Adrian White is a certified herbalist, author, organic farmer, and freelance writer on subjects of health, wellness, nutrition, herbalism, and agriculture. Her book Herbalism: Plants & Potions That Heal was published through Arcturus Publishing and is available wherever books are sold. She is a past contributor to Healthline with bylines in The Guardian, Civil Eats, Good Housekeeping, and Rodale's Organic Life. Adrian is owner of Deer Nation Herbs and Jupiter Ridge LLC, an organic farm growing diverse vegetables, mushrooms, and herbs. On any given day you can find her jumping between writing or researching, reading books, experimenting with a new food or herbal creations, or tending to herbs, vegetables, or mushrooms on her farm in the Driftless Region of Iowa. Visit her Resume/CV page, hire her as a freelancer (writing, marketing, social media) for your projects, or book her for an herbal educational health consultation.
Hey there followers and subscribers! I know I haven’t written many new posts… (I hope for that to change – but as you’ll see soon, I’ve been quite busy!)… BUT, my first book on herbalism is coming out this NOVEMBER… on the 1ST! That’s only 1 week away!
If you want to preorder it or buy it eventually after the publication date, here are the links you can follow to snatch up a book of your very own!
Herbalism: Plants and Potions That Heal | Available by preorder from:
HOWEVER!!!…you could get one for FREE because I’m also doing a FREE BOOK GIVEAWAY! I have FIVE free beautiful books that would LOVE new homes on the bookshelves of either an experienced herbalist or total newbie— this book is great for both. It’s a GORGEOUS small hardcover book: you can slip it in a large coat pocket or have it live in your purse. It has beautiful golden embossed pages, drawings, and cover print that will really pop out on your bookshelf!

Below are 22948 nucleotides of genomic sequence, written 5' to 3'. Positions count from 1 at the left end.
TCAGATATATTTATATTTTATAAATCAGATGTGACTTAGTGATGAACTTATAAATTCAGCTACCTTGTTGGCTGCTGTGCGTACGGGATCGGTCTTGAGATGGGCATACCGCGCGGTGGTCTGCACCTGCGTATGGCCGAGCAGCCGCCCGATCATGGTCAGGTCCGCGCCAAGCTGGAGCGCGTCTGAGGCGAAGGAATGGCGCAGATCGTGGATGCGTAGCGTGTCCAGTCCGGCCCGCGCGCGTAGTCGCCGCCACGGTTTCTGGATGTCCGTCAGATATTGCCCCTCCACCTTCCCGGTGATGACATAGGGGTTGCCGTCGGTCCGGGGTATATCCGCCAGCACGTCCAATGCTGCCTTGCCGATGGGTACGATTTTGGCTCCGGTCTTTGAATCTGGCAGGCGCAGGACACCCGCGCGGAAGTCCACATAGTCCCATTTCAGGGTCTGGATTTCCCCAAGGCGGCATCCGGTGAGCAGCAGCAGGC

The book is being published by Arcturus Publishing, and I couldn’t be happier with the way the book was designed and its appearance – it’s a beauty! It’s a small guide that gives you a FULL introduction to learning herbalism: harvesting herbs, making preparations, the energetics of herbs (one of my faves!), some history, monographs on specific herbs, contributions from herbalists/experts/chefs, and lots more.
It’s also a great addition to the reading and studying of already well-practiced herbalists! I would also imagine its a perfect book to choose for your herbalist course, if you teach one, to get your new students acquainted with and started on the learning path: it’s compact, rich with information, but light, breezy reading.
To enter the giveaway: please check out my social media pages on the right hand side to learn how to participate! THE DEADLINE to put in entries is MIDNIGHT TONIGHT! (10/26)! Depending on the social media platform, to participate in the giveaway is summarized by these following ways to put in entries:
Like the post (One entry)
Share the post to Feed/Stories (One entry – two if you add/use the hashtag #iowaherbalist, three if you tag me/one of my pages/add more to story/post to boost the giveaway!)
On Christmas eve this year– a holiday I become more and more uncertain about how I wish to celebrate or appreciate– I planted garlic.